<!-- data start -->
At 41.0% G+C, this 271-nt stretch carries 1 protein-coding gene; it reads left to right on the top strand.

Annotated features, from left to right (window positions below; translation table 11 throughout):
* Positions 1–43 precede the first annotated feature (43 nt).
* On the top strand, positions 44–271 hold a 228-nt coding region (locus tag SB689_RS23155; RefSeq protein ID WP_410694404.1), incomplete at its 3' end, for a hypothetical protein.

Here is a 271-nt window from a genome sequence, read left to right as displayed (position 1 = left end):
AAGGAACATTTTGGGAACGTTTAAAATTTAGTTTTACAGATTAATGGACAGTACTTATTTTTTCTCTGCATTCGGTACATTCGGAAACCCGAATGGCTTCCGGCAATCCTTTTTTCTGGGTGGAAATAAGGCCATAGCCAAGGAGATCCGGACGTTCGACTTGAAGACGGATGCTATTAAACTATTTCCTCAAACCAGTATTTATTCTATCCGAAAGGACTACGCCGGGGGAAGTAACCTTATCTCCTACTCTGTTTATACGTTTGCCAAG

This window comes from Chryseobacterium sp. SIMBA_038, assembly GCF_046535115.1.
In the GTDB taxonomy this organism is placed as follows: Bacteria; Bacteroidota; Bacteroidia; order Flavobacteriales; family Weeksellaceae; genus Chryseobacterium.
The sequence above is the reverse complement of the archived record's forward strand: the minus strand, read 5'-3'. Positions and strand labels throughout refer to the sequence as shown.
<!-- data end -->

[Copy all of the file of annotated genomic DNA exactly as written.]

At 41.0% G+C, this 271-nt stretch carries 1 protein-coding gene; it reads left to right on the top strand.

Annotated features, from left to right (window positions below; translation table 11 throughout):
* Positions 1–43 precede the first annotated feature (43 nt).
* On the top strand, positions 44–271 hold a 228-nt coding region (locus tag SB689_RS23155; RefSeq protein ID WP_410694404.1), incomplete at its 3' end, for a hypothetical protein.

Here is a 271-nt window from a genome sequence, read left to right as displayed (position 1 = left end):
AAGGAACATTTTGGGAACGTTTAAAATTTAGTTTTACAGATTAATGGACAGTACTTATTTTTTCTCTGCATTCGGTACATTCGGAAACCCGAATGGCTTCCGGCAATCCTTTTTTCTGGGTGGAAATAAGGCCATAGCCAAGGAGATCCGGACGTTCGACTTGAAGACGGATGCTATTAAACTATTTCCTCAAACCAGTATTTATTCTATCCGAAAGGACTACGCCGGGGGAAGTAACCTTATCTCCTACTCTGTTTATACGTTTGCCAAG

This window comes from Chryseobacterium sp. SIMBA_038, assembly GCF_046535115.1.
In the GTDB taxonomy this organism is placed as follows: Bacteria; Bacteroidota; Bacteroidia; order Flavobacteriales; family Weeksellaceae; genus Chryseobacterium.
The sequence above is the reverse complement of the archived record's forward strand: the minus strand, read 5'-3'. Positions and strand labels throughout refer to the sequence as shown.